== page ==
Tuesday, August 9, 2011

Muslim Extremists Threaten to Burn Christian Women

Four months after a recent convert to Christianity from Islam in eastern India’s West Bengal state was stripped and beaten, about 50 Muslim extremists yesterday disrupted a prayer meeting held in her home, threatening to burn it down if she did not return to Islam, area Christians said.

The extremists warned Selina Bibi of Motijil village in Murshidabad district that if she did not return to Islam, then she must either leave the area or see her house burned down. At her baptism at Believers Church four kilometers from her home on March 29, a large crowd of Muslim extremists disrupted the service, said a pastor identified only as Bashir.

“I pleaded with them to let me at least finish the worship service before they attack us,” he told Compass.

When word of her conversion to Christianity reached her village, another extremist group from Motijil led by Jamal Shaike disrupted the service. Shaike and the others verbally abused the Christians, and he ordered his son who was present at the service to leave immediately, Bashir said.

The pastor said that on April 5, two Muslim women along with members of the extremist group summoned Selina Bibi to one of their homes and forcefully stripped her naked.

“The radicals believe that when any person from the Muslim community becomes Christian, they get Christian marks on their body,” Bashir said. “When the radicals could not find such marks, they started beating her up.”

The Muslim extremists later gathered at the local mosque and resolved to ostracize her until she returned to Islam. She lives only with her two teenage sons.

Selina Bibi told Bashir that her body bore the marks of suffering for the sake of Christ, and that she was being treated like a criminal.

“She was not allowed to buy goods from the store, nor was she allowed to sell any vegetables,” he said. “They have also restricted her from procuring water from the village well. In spite of the persecutions she constantly faces from the radicals, she has started conducting a Bible study for ladies every Thursday at her home.”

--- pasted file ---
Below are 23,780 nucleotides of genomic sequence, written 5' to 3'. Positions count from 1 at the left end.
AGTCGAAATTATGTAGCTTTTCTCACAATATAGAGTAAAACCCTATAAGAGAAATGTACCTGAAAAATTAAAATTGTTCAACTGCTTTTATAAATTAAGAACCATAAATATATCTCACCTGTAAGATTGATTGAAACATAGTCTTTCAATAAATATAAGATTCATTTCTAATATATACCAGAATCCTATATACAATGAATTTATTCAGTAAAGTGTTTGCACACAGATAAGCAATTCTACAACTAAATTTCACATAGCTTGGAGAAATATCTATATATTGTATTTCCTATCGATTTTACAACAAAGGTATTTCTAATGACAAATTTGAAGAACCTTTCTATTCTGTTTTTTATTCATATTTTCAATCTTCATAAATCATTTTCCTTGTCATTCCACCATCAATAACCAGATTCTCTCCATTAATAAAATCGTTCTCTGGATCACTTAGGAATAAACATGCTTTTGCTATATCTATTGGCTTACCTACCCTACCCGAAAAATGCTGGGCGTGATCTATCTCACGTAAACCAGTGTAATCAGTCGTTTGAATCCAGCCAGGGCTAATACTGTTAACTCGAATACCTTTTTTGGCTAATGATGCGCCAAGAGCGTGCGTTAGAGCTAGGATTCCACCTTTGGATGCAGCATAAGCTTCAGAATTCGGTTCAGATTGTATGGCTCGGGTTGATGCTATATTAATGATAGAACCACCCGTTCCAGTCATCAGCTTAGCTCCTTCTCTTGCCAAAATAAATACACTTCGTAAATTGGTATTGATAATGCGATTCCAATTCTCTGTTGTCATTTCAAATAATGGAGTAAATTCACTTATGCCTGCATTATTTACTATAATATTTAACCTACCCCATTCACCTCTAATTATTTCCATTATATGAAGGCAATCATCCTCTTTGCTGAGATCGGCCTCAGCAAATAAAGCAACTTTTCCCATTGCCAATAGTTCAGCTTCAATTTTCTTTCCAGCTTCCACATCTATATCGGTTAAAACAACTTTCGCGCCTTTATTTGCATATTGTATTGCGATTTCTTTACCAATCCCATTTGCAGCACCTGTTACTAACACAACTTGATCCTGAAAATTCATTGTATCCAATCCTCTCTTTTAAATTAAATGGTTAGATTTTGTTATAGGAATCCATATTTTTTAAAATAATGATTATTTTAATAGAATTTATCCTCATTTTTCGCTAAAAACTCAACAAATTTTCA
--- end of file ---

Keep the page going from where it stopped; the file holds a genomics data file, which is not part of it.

After the extremist threats yesterday, study member Naseema Bibi said she and some of the other women attending the meeting went to the Murshidabad police station to file a complaint. Police called both parties, and they agreed in writing to allow each other to practice their respective faiths, and that police would prosecute any further attacks or disturbances, she said.

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Case against pastor studied, may be void. He's accused of filming girls in shower at church

Charges against a former youth pastor accused of videotaping four teenage girls in a shower at a Pasadena church in 2007 may not be valid because they were not filed within the three-year statute of limitations.

Thomas Jason Fortenberry, 30, was charged Thursday with two counts of improper photography for the alleged Nov. 4, 2007, incident.

However, Texas law reads that the two state jail felonies must be charged within three years of the offense, a time limit that expired in November.

Asked about dismissing the charges Monday, prosecutors said they are still "evaluating the evidence."

Churches to Read Torah as Others Read Koran

Churches in the U.S. are preparing to read sections of the Torah on Sunday, August 13, in a show of solidarity with Israel and the Jewish people.

The move is a response to an initiative by a group of churches that read from the Muslim Koran during their services on Sunday, June 26. According to the Faith Shared project, which initiated the Koran reading, 66 churches from 32 states joined that effort.

In an effort to counter the move, a grassroots movement of churches across America is preparing to read from sections of the Torah during their services.

According to Pastor Mark Biltz, one of the pastors leading the move, while Jewish communities around the world read the Shema prayer, Christian communities will join them in solidarity. “There is a special bond between Jews and Christians, as both hold as the greatest commandment to love the L-rd their G-d with all their heart," Pastor Biltz explained. "So I’ve also posted the Shema in as many languages as I could find on our website so everyone could see it.